Giants defense setting training camp tone for Daniel Jones’ offense

By the time T.J. Brunson lowered the boom, the Giants defense already had sent a message worthy of an exclamation point.

Widely perceived as the inferior side of the ball for the Giants, the defense held Daniel Jones, Saquon Barkley and a dangerous receiving corps in check for most of Friday’s intrasquad scrimmage. It is rare to see tackling-to-the-ground on any NFL practice field nowadays, and Brunson knocking receiver C.J. Board off his feet only added to the shock value.

“Defensively, our guys have done their homework, they stayed ahead a little bit,” coach Joe Judge said. “Obviously they studied and they knew what to expect in certain situations.”

Similar to how pitchers often are ahead of hitters early in spring training, NFL camps favor defense in the first week of contact drills.

“It’s gone back and forth every day,” Judge said. “When you play a common opponent, which is intrasquad right now, you get a tendency on your own teammates. Our offense ran plays that they installed throughout the week. Our defense saw a lot of these. They weren’t carbon copies, but different versions.”

Jones started off slowly but came on strong, finishing 16-for-27 with touchdowns to Kaden Smith to finish a long no-huddle drive and to David Sills over the top, behind James Bradberry.

Darnay Holmes made an acrobatic interception of Jones’ “poor decision” on a double-move by Golden Tate, and other incompletions were batted down, sailed high or were slightly behind the target.

Giants’ intrasquad scrimmageGiants.com

“There were some things we need to work on, but that’s part of the reason we’re out there,” Jones said. “As we got into some of the more play-it-out situations, I thought we got into a rhythm and made some plays. Overall, I was encouraged by what we were able to do — move the ball down the field and execute.”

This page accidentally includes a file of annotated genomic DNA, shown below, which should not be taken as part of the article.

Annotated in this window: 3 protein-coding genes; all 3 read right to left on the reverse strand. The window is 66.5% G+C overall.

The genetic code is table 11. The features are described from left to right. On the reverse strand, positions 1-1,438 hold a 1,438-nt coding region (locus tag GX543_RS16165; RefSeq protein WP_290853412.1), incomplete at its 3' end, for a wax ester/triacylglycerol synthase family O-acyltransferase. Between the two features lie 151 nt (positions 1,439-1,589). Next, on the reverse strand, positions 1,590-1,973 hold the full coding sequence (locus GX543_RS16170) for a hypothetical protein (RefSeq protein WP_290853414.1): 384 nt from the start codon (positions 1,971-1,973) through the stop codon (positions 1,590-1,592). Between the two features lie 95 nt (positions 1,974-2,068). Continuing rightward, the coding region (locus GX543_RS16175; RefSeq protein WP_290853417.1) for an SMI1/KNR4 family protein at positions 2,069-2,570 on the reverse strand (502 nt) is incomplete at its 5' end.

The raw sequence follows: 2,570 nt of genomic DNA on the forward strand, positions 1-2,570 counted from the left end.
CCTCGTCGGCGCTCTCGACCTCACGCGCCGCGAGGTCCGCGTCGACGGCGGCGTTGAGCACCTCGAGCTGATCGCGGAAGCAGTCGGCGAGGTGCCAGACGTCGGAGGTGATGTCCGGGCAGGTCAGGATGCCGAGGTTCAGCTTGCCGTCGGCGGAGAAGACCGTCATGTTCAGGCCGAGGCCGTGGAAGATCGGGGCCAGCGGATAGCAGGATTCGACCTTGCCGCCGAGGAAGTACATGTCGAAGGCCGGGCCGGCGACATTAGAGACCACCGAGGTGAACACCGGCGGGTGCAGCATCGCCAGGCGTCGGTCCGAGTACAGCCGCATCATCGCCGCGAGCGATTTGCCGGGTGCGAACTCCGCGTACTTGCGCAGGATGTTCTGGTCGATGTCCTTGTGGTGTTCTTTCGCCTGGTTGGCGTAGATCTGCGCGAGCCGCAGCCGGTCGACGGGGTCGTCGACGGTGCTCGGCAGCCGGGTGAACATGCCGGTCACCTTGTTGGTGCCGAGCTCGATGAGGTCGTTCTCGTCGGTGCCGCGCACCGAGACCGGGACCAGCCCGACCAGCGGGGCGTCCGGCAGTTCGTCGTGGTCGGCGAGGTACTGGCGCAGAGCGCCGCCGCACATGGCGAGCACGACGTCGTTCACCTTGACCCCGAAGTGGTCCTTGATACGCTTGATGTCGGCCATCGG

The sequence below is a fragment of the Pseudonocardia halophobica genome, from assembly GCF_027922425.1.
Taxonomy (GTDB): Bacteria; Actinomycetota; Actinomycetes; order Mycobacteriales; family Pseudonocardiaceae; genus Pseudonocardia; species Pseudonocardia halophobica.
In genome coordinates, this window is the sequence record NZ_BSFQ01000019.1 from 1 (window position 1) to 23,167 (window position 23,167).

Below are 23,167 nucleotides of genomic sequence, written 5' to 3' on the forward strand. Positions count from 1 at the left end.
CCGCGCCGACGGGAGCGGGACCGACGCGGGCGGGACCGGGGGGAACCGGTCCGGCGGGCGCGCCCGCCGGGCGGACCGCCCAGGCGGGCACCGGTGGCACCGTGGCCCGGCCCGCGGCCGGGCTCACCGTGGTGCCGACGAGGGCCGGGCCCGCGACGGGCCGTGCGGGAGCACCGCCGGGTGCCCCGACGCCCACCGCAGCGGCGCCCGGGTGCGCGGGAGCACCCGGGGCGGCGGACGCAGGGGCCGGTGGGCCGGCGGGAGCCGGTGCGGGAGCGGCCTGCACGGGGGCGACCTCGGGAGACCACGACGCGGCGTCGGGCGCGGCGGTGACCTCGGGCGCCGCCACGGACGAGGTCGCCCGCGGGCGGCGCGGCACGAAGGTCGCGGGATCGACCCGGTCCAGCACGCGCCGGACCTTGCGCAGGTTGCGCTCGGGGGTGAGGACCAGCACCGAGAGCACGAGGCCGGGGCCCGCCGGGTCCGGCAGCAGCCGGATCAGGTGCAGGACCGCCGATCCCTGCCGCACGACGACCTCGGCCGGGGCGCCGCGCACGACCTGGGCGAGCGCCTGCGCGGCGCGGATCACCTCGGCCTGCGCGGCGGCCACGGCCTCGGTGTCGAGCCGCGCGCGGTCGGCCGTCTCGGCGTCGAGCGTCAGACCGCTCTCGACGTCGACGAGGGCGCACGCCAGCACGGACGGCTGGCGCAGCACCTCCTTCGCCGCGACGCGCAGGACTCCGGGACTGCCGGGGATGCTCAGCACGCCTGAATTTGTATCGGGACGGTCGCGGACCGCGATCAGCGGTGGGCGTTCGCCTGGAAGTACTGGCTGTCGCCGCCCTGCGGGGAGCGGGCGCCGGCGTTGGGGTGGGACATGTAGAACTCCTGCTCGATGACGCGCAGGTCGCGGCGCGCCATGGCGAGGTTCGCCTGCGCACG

The Giants could feature eight or nine returning starters from a defense that ranked No. 25 in yardage and No. 30 in scoring last season, so improvement will be based on development. Dalvin Tomlinson and Dexter Lawrence controlled the line of scrimmage.

“I thought our energy was pretty spot on,” safety Julian Love said. “We kind of set the tone [Thursday] night even. They are not giving us preseason game reps, so we tried to really take it seriously and play with high focus. We wanted to fly around.”

Judge stood behind the offensive huddle during the scrimmage to fill in the gaps that can’t be gleaned off film.

“I was very pleased with the tone [Jones] set in the huddle,” Judge said. “He has good command situationally. He knows how to use some of the variety of calls and checks within our offense.”

Here are some other scrimmage observations:

• Holmes tried to return his interception and was stripped-tackled by Andrew Thomas. “I was very pleased to see our offensive line hustle in that situation,” Judge said. “It’s good to have things you preach in the classroom show up on the field.”

• With Corey Coleman sidelined, Sills and Alex Bachman took advantage of an opportunity at receiver.

Sills was the first Giant placed on the restricted/COVID-19 list and returned after one week: “This guy busts his butt every day,” Judge said. “He’s shown up a lot for us on offense. He’s shown up for us in the kicking game.”

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Bachman caught a touchdown pass from Colt McCoy. “He’s productive in drills, he’s productive in team periods,” Judge said. “It’s no surprise to see him making plays.”

• The Giants won’t make the same mistake as last year when they were caught short-handed behind Saquon Barkley. Wayne Gallman broke off a couple long runs as he tries to hold off veteran Dion Lewis for No. 2. And undrafted rookie Javon Leake, who averaged 9.1 yards per touch at Maryland, showed why he is a big-play threat when he sidestepped a sideline tackle.

“He’s a guy who is really coming on right now,” Judge said. “Very in-tune in meetings. He has improved on a daily basis. Today he had an opportunity to just play, and that’s always how you want to see it.”

•  Jones and Nick Gates — a guard or tackle playing center for the first time in his career — did not have any mishandled snaps. “He’s done a good job,” Jones said.